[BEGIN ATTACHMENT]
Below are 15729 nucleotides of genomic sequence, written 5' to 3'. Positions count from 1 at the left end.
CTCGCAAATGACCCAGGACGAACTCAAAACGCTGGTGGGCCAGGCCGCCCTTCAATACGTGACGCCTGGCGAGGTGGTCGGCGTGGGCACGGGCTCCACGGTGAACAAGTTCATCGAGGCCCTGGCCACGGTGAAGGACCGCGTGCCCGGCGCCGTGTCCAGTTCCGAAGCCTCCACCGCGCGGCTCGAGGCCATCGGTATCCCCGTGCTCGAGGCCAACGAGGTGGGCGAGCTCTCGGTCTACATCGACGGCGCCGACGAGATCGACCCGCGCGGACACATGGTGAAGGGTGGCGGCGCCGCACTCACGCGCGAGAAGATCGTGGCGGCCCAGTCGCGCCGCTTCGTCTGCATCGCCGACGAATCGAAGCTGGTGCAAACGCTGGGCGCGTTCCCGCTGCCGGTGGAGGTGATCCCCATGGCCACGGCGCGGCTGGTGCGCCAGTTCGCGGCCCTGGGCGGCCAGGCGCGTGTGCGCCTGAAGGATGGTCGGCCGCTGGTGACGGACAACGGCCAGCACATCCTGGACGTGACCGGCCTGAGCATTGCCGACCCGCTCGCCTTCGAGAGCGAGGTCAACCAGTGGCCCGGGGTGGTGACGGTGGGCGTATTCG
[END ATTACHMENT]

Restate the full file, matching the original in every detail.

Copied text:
Below are 15729 nucleotides of genomic sequence, written 5' to 3'. Positions count from 1 at the left end.
CTCGCAAATGACCCAGGACGAACTCAAAACGCTGGTGGGCCAGGCCGCCCTTCAATACGTGACGCCTGGCGAGGTGGTCGGCGTGGGCACGGGCTCCACGGTGAACAAGTTCATCGAGGCCCTGGCCACGGTGAAGGACCGCGTGCCCGGCGCCGTGTCCAGTTCCGAAGCCTCCACCGCGCGGCTCGAGGCCATCGGTATCCCCGTGCTCGAGGCCAACGAGGTGGGCGAGCTCTCGGTCTACATCGACGGCGCCGACGAGATCGACCCGCGCGGACACATGGTGAAGGGTGGCGGCGCCGCACTCACGCGCGAGAAGATCGTGGCGGCCCAGTCGCGCCGCTTCGTCTGCATCGCCGACGAATCGAAGCTGGTGCAAACGCTGGGCGCGTTCCCGCTGCCGGTGGAGGTGATCCCCATGGCCACGGCGCGGCTGGTGCGCCAGTTCGCGGCCCTGGGCGGCCAGGCGCGTGTGCGCCTGAAGGATGGTCGGCCGCTGGTGACGGACAACGGCCAGCACATCCTGGACGTGACCGGCCTGAGCATTGCCGACCCGCTCGCCTTCGAGAGCGAGGTCAACCAGTGGCCCGGGGTGGTGACGGTGGGCGTATTCG